This coming April 16, almost two years to the day after Miller divulged his festival dreams, the Old 97's County Fair will take place in Main Street Garden Park in downtown Dallas. Along with the host band performing as headliners, the alt-country-heavy bill will feature Drive by Truckers, Lucero, Deer Tick, Nikki Lane and local Old 97's faves Brent Best and Madison King, both of whom performed with the 97's on that April night two years ago.
Main Street Garden Park has certainly become a prime festival locale ever since the first Homegrown Festival took place there in 2010. It just so happens that the folks behind Homegrown Fest are the ones teaming with the 97's to put this day-long show on. Joshua Florence, owner of City Tavern, Club Dada and Off the Record, as well as one of the founders of Homegrown Fest, is excited to finally announce the plans for this new festival, as the ball began rolling when the 97's played Homegrown last May.
"I had heard through the grapevine the 97's were looking into planning a festival," says Florence over the phone this morning just as the festival details were being announced. "So, last year, we spoke to Rhett [Miller] backstage at Homegrown Fest about putting something together, and by that following Monday, we had begun making real plans. For me, it was a no-brainer, because we wanted to put on another festival, and I'm a big fan of the Old 97's, and many of the bands we have booked are personal favorites of mine, too."
With Homegrown Fest taking place a month later, on May 14, in the same spot, there might appear to be a risk of cannibalizing or watering down the Homegrown Fest crowd, but the roots rock and Americana focus of the County Fair, which will also feature a 40-foot Ferris wheel, midway games, rides and kids' activities, is enough to set it apart from the multi-genre, well-established Homegrown Fest.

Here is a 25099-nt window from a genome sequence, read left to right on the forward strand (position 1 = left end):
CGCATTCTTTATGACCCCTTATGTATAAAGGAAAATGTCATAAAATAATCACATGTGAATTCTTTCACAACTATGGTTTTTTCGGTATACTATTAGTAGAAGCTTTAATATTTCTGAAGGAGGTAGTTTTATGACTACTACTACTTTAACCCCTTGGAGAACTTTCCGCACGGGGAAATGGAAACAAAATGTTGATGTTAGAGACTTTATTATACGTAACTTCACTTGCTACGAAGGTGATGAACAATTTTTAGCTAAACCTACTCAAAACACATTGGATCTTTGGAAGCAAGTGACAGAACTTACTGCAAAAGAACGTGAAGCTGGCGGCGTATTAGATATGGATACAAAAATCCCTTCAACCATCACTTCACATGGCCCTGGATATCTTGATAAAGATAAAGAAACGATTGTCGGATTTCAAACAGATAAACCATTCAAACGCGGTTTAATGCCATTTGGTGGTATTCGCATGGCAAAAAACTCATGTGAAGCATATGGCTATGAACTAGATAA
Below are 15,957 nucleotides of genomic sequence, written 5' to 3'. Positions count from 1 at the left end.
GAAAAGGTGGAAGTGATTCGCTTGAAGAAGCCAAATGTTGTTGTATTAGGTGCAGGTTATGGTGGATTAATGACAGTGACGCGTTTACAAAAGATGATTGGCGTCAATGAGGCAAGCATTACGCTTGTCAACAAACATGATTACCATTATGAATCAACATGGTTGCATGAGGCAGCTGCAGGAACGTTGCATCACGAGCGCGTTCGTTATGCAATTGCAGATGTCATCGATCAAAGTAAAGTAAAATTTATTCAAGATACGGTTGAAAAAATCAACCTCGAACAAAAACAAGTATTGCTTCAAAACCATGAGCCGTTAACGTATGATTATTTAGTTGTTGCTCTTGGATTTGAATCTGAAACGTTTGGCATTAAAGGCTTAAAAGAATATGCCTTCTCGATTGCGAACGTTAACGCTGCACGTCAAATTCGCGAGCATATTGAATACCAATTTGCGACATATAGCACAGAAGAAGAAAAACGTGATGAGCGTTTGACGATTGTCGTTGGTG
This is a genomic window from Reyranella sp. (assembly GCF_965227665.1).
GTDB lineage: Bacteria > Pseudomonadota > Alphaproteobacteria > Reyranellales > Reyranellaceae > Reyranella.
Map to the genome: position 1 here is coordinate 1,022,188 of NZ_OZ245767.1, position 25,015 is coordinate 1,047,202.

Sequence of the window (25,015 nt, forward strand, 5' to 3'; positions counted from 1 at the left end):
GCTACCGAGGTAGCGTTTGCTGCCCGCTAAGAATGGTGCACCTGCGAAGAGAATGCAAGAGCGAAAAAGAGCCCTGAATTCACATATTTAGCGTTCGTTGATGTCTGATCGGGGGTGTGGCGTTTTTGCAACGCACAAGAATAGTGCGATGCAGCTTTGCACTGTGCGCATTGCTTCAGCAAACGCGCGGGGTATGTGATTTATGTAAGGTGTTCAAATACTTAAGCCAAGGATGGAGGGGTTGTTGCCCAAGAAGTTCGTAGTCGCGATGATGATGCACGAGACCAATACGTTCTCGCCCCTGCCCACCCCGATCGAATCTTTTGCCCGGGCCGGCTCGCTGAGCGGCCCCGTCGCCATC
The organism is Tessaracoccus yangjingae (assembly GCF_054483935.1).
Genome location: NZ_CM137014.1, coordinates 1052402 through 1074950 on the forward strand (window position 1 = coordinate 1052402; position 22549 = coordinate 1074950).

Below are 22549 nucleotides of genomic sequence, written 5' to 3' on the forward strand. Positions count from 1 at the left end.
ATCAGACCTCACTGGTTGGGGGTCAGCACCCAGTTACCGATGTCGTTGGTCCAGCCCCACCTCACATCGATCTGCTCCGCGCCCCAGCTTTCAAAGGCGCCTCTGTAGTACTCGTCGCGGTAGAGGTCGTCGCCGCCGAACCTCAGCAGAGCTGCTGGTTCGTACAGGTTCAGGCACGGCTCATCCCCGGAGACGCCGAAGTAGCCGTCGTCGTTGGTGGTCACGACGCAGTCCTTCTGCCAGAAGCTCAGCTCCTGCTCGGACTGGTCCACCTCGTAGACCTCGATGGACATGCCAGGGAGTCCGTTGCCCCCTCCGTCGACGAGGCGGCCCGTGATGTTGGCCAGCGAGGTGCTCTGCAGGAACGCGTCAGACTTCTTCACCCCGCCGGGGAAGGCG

For its part, Homegrown has become arguably the region's most heavily anticipated festival in recent years with many notable big-splash bookings, including Spoon last year and one of the first stops on the Toadies' Rubberneck 20th anniversary tour the year before that. In fact, the Toadies helped inspire the overall framework of this festival: The annual Dia De los Toadies festival, which has been held in Fort Worth the past three years, led Florence and the band to believe a festival using a beloved local band as the cornerstone can work tremendously in this market.
Ken Bethea, guitarist for the 97's, underlines where he and the rest of his crew came from when looking into which acts they wanted to bring on-board for the first edition of what is likely to become an annual event.
"We wanted to have a festival where our friends played," Bethea says. "That has always been the idea. All the big festivals generally are just who can sell the most tickets. We have toured with four of the artists — Drive By Truckers, Best, Lane and King — and we're fans of all the other people, so this is exciting."
Few people in town better understand the competitive nature of the concert and festival market in North Texas than Florence, Bethea and their respective teams. The planners are hoping the State Fair-style atmosphere, complete with corn dog vendors, will create a unique attraction, but still be a relevant, current choice for music lovers with or without children in tow. Florence, father of two himself, wants this festival to build on the casual vibe of Homegrown, but with some local heroes serving as the musical bat signal for fans.
"We want to entertain families with more than just music on a stage," Florence says. "I'm a father who loves music, and likes a lot of bands that are popular now. So, it was important to us that we create a festival with cool bands that aren't the typical oldies acts you often see at most family-friendly festivals. The Old 97's are one of the pioneers of alt-country, or twang rock or whatever you want to call it, and it's going to be cool to see where we can go with this."